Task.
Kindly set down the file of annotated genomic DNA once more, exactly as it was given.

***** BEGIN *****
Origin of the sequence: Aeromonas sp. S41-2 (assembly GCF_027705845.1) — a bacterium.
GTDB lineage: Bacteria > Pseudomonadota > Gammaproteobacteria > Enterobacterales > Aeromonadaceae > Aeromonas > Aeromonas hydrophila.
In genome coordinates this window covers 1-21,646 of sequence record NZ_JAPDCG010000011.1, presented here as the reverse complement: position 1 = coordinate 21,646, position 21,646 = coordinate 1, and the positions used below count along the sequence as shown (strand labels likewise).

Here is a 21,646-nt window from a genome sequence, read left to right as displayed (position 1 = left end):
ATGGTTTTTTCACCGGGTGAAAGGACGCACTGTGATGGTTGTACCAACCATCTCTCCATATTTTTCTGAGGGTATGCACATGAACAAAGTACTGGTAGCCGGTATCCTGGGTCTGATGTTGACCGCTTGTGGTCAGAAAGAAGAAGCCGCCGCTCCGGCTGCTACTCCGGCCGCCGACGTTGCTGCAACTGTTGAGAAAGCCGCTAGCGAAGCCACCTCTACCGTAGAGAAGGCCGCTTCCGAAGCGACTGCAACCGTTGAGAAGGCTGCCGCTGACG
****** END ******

Origin of the sequence: Aeromonas sp. S41-2 (assembly GCF_027705845.1) — a bacterium.
GTDB lineage: Bacteria > Pseudomonadota > Gammaproteobacteria > Enterobacterales > Aeromonadaceae > Aeromonas > Aeromonas hydrophila.
In genome coordinates this window covers 1-21,646 of sequence record NZ_JAPDCG010000011.1, presented here as the reverse complement: position 1 = coordinate 21,646, position 21,646 = coordinate 1, and the positions used below count along the sequence as shown (strand labels likewise).

Here is a 21,646-nt window from a genome sequence, read left to right as displayed (position 1 = left end):
ATGGTTTTTTCACCGGGTGAAAGGACGCACTGTGATGGTTGTACCAACCATCTCTCCATATTTTTCTGAGGGTATGCACATGAACAAAGTACTGGTAGCCGGTATCCTGGGTCTGATGTTGACCGCTTGTGGTCAGAAAGAAGAAGCCGCCGCTCCGGCTGCTACTCCGGCCGCCGACGTTGCTGCAACTGTTGAGAAAGCCGCTAGCGAAGCCACCTCTACCGTAGAGAAGGCCGCTTCCGAAGCGACTGCAACCGTTGAGAAGGCTGCCGCTGACG